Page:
In this example, the taxpayer will lose some of the Age Amount tax credit, but he benefits from a charitable donation tax credit which is higher than his highest marginal tax rate on Net Income. His donation tax credit not only offsets the RRSP withdrawal, but actually contributes additional tax credits to his tax payable on the other income, so he ends up with more spendable income than he had before. And in a rising market, it might be that the contribution amount withdrawn from an RRSP invested for growth is soon replaced by the growth in the plan!

Every situation and provincial calculation is different, and requires careful planning with professional help to maximize the outcome for the individual and determine the effects of clawbacks and provincial assessments based on Net Income, but it is well worth considering. If withdrawing from an RRSP or RRIF to deposit to your fund, an optimal time to do that would be near the year end.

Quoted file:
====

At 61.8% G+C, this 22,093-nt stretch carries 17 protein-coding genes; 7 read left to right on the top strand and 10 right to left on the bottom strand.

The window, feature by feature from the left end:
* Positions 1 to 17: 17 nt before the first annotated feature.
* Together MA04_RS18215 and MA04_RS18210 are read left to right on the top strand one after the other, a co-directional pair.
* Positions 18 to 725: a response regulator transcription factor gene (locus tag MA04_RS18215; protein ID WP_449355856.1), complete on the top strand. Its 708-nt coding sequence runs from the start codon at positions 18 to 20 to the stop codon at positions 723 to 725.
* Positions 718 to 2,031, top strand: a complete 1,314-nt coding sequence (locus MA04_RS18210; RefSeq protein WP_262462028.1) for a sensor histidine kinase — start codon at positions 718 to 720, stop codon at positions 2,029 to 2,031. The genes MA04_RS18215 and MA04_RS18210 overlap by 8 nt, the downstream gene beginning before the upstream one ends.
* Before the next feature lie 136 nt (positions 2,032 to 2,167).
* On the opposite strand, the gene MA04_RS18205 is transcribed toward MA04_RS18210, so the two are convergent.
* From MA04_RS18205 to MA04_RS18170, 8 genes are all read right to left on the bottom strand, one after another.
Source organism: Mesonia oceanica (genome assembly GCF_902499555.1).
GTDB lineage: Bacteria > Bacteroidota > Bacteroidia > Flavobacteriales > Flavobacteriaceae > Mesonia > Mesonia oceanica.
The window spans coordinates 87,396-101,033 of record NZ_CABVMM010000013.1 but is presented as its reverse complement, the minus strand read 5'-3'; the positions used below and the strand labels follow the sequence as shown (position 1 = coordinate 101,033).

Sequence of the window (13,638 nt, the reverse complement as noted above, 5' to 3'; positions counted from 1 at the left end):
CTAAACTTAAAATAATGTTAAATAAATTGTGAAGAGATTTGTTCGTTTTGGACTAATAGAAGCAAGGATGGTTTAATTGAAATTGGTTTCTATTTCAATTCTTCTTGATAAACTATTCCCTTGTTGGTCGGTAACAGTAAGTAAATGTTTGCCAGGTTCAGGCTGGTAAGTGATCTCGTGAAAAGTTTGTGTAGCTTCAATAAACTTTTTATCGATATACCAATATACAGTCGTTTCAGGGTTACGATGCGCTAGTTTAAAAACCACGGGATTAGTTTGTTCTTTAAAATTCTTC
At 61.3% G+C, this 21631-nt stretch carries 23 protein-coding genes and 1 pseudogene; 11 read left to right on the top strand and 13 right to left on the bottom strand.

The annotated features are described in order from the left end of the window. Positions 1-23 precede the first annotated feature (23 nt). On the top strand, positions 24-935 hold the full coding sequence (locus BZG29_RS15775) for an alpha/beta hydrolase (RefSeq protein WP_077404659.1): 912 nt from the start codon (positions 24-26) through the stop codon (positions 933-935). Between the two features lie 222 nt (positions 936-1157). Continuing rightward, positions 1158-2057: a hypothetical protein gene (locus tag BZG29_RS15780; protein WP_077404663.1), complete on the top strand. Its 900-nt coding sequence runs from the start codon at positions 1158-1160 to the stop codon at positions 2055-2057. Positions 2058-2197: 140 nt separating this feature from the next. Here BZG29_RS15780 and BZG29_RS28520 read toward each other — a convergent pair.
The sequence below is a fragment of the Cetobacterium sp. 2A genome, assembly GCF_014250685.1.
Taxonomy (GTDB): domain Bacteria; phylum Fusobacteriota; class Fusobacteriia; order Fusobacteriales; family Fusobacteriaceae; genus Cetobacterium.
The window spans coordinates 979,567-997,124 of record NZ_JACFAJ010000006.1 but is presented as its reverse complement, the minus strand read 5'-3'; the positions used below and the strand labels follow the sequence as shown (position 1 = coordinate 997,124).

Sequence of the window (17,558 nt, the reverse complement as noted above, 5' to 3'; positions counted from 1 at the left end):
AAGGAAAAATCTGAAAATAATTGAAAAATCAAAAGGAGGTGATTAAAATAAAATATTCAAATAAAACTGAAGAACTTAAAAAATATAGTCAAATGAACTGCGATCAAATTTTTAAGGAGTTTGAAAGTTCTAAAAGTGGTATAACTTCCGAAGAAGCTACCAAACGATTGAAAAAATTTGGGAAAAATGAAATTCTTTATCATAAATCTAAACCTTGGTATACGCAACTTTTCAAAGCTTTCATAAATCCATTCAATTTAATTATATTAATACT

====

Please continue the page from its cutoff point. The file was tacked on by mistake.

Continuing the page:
Here are some links which you may find helpful as you mull over the idea:

The Dynamic Charitable Giving Fund

Building Your Legacy with the MacKenzie Charitable Giving Fund

Canada Revenue Agency – Charitable donation tax credit calculator

Canada Revenue Agency – Charitable donation tax credit by province

Canada Revenue Agency – searchable database of registered charities

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The table below shows different asset combinations and the potential average yields that could be generated before fees. It then shows what the actual investor return or yield would be given different fee levels. Obviously, the higher the fees for given return, the lower the yield to you. Not as obvious is the fact that the vast majority of investors don’t know how this impacts them because most don’t know the level of fees they are paying for their investments.

Assumptions: (Pre-fee) annual returns of Equity, 10% and Bond, 5% Simplified Example: $100,000 capital